Childlessness May Strengthen a Couple´s Relationship
Involuntary infertility affects both partners in a relationship. It is not always a major crisis, yet it always leaves its mark. The relationship is cast in a new light, and the partners must review their relationship with each other as well as their own identity and sexuality.
Fortunately, the changes in the partnership brought about by involuntary infertility are often positive. The crisis may strengthen the relationship and bring the partners closer together. It is important for the partners to pay attention to one another’s mental well-being as well as their own during infertility examinations and treatments.
For many couples, the decision to seek medical help for infertility, the planning of treatment, and the prolonged treatments are difficult experiences. The decision to use donated eggs or sperm is particularly difficult, as is facing the end of treatments without success.
It is important that the clinic’s staff can deal with the questions, emotions, and mental stress that arise from examinations and treatments, with an understanding of the unique situation of each couple.
The need for psychological support differs significantly according to each couple or individual. For some, medical treatment and the support of the family and friends are sufficient. For others, involuntary infertility is a very private matter that is not easy to discuss even with their closest friends. We take account of the special needs of each couple seeking infertility treatment and provide guidance and support during both examinations and treatments.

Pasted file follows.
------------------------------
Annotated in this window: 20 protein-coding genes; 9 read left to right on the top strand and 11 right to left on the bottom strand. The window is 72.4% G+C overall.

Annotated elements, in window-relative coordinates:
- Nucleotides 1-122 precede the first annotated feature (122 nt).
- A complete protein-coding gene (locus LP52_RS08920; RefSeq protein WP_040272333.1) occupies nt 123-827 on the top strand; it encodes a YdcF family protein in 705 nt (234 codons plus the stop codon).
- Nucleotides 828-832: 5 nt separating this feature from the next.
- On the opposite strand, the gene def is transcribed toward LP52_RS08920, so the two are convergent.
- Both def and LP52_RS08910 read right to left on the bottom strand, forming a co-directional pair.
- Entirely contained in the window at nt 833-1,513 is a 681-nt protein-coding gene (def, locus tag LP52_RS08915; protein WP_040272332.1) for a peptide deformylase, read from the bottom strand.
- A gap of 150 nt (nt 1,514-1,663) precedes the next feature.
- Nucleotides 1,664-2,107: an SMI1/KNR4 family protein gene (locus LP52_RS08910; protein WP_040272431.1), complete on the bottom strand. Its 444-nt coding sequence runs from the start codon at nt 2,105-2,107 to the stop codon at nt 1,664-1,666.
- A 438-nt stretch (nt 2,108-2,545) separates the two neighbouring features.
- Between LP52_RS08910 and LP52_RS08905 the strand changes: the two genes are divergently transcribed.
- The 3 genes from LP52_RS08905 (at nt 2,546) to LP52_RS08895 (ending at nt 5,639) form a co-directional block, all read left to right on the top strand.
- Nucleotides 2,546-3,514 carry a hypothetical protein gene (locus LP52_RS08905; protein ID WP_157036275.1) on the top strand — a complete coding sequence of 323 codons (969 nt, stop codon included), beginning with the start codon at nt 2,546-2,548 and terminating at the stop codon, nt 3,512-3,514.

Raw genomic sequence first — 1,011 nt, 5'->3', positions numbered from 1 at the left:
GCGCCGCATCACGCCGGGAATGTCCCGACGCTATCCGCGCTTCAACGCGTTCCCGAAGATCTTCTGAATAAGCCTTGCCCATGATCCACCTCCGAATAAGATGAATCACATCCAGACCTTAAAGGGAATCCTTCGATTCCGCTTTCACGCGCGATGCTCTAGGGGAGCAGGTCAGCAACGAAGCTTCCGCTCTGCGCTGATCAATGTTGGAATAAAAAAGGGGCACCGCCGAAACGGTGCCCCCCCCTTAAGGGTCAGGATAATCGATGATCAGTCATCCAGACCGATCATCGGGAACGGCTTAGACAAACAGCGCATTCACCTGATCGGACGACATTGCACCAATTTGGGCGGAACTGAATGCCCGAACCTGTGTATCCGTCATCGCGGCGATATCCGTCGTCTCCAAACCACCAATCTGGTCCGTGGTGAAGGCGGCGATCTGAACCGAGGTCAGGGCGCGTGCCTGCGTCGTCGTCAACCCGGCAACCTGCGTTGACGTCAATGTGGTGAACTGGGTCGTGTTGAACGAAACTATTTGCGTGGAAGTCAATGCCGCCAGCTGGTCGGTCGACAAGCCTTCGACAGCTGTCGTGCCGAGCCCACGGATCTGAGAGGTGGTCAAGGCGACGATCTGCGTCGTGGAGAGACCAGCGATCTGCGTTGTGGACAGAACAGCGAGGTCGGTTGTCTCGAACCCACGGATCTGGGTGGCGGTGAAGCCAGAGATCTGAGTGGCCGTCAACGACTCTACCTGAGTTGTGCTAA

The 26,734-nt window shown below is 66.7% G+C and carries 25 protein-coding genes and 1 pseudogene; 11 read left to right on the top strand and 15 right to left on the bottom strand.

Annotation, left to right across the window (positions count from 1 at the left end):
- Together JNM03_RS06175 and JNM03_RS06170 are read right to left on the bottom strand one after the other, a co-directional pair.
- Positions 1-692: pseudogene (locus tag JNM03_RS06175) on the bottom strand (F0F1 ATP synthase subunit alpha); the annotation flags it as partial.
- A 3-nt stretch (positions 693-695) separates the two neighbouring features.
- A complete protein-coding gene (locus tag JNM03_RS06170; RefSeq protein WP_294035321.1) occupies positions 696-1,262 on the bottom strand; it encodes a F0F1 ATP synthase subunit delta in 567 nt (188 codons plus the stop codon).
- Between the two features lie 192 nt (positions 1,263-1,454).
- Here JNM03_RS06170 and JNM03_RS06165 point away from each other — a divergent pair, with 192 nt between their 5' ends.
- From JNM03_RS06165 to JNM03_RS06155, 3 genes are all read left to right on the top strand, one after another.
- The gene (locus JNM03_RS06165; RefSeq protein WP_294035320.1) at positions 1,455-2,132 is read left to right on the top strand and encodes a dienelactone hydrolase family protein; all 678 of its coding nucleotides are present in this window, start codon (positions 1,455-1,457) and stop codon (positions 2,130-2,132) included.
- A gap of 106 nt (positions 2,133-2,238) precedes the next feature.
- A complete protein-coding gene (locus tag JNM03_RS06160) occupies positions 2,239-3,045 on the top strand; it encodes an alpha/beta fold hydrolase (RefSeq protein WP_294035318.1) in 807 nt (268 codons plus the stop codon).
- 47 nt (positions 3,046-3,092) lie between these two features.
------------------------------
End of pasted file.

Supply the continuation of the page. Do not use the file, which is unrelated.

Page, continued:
We Listen and Offer Guidance
Our nurses have received training in counseling, which involves listening to patients’ concerns and fears and supporting them during and after treatment. The aim is to help patients move on during the treatment process. The need for counseling depends on the individual. For some, one visit is sufficient, for others, regular visits are a part of the process helping them move on.
Sometimes the help we provide is not enough, in which case professional support may help the couple or individual to deal with the emotions and issues arising from involuntary infertility. Details of a psychologist or psychiatrist familiar with involuntary infertility can be obtained from the clinic.
Even after successful infertility treatment, a couple may feel not only joy and happiness but also uncertainty and fear. The woman monitors her pregnancy particularly carefully, and fears of miscarriage or loss of the child may overshadow the joy of being pregnant.
It may be difficult for the partners to share any moments of doubt or negative thoughts with anyone. However, it is important to remember that all expectant mothers and fathers have conflicting emotions. Becoming a mother or a father and the expectations associated with these roles raise questions for every couple. It is advisable to talk about your feelings and to remember that they are a normal part of the process of becoming a parent.